The attackers first step is to identify the targets IP address. The attacker does this with netdiscover since the target machine is on the same network. Netdiscover quickly identifies our targets IP as 172.16.158.142.
The IP address was found. Now the attackers next step is to scan the IP address for any possible open ports and what services may be running on the ports. This is accomplished with a nmap scan. The nmap scan reveals 3 ports, 1 of which is closed (port 22).
Ports 80 and 443 are identified as being open and are also running apache. This means the host machine is hosting a website. The attacker opens up his web browser as seen in the video and navigates through the links. However, he did not notice anything susceptible on the website itself. The next step is to open up nitko to scan the website for any possible vulnerabilities on the server.
Nikto revealed that /robots.txt is able to accessed. The attacker uses curl to read the contents of /robots.txt and also found the first key. There was also another interesting dictionary file called /fsociety.dic. The attacker used wget to download both the key and the dictionary file.
The attacker then referred back to the original nikto scan and found that /license.txt was able to be read. This could potential provide more information regarding the server. The attacker used curl again to read the contents of this file and found some credentials that were encoded in base64.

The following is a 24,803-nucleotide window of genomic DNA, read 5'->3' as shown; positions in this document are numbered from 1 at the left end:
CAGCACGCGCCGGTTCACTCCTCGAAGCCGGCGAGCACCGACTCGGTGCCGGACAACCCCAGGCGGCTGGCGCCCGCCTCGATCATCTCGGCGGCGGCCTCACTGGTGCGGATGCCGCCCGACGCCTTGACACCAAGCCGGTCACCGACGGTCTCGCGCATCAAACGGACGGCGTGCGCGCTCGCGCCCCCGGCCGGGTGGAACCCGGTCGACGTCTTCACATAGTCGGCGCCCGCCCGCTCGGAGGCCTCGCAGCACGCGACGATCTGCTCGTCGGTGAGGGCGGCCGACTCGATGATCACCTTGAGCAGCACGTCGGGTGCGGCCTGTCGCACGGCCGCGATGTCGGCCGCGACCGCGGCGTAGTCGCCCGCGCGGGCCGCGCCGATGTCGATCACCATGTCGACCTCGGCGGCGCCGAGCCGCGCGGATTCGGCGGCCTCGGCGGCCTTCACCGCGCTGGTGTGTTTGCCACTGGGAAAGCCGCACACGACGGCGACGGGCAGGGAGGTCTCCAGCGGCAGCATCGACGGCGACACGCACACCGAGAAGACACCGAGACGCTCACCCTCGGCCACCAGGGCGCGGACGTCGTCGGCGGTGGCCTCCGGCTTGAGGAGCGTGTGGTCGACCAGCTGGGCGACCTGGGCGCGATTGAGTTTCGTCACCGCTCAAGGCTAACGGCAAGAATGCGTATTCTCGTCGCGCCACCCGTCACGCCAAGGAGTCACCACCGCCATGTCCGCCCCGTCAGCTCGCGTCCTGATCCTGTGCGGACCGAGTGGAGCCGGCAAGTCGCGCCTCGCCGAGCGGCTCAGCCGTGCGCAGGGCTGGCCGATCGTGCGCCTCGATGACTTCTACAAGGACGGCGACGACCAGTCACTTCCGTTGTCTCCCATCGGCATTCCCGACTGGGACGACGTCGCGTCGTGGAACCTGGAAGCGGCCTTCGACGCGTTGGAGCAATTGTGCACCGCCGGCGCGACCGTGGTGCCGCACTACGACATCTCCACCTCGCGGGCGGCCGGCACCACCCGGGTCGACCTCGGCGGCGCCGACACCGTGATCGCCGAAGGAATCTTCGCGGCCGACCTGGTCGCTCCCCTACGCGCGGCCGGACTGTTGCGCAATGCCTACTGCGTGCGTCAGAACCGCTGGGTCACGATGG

The credentials were then decoded using base64 -d.
The attacker then referred back to the nikto scan and found a login page for wordpress. The attacker initially tried a random admin login and received an error that the user did not exist. The attacker then used the credentials from /license.txt and gained access to the wordpress home page.
The attacker was not able to progess any further without obtaining a shell on the target system. The attackers next step was to edit the theme page and add php code that contains a reverse shell.
The attacker created a new web page to test the php code.
Netcat was set up to listen for an incoming connection from the reverse shell. The connection was established and the attacker now has a shell on the target system. The attacker runs identification commands to determine the user and privleges of the shell. This reveals that the shell is not a root shell.
Some quick searching reveals the second key located in the /home/robot folder. There is also a md5 hash in the same folder. The attacker used cat to read the md5 file and found a username and a md5 password hash.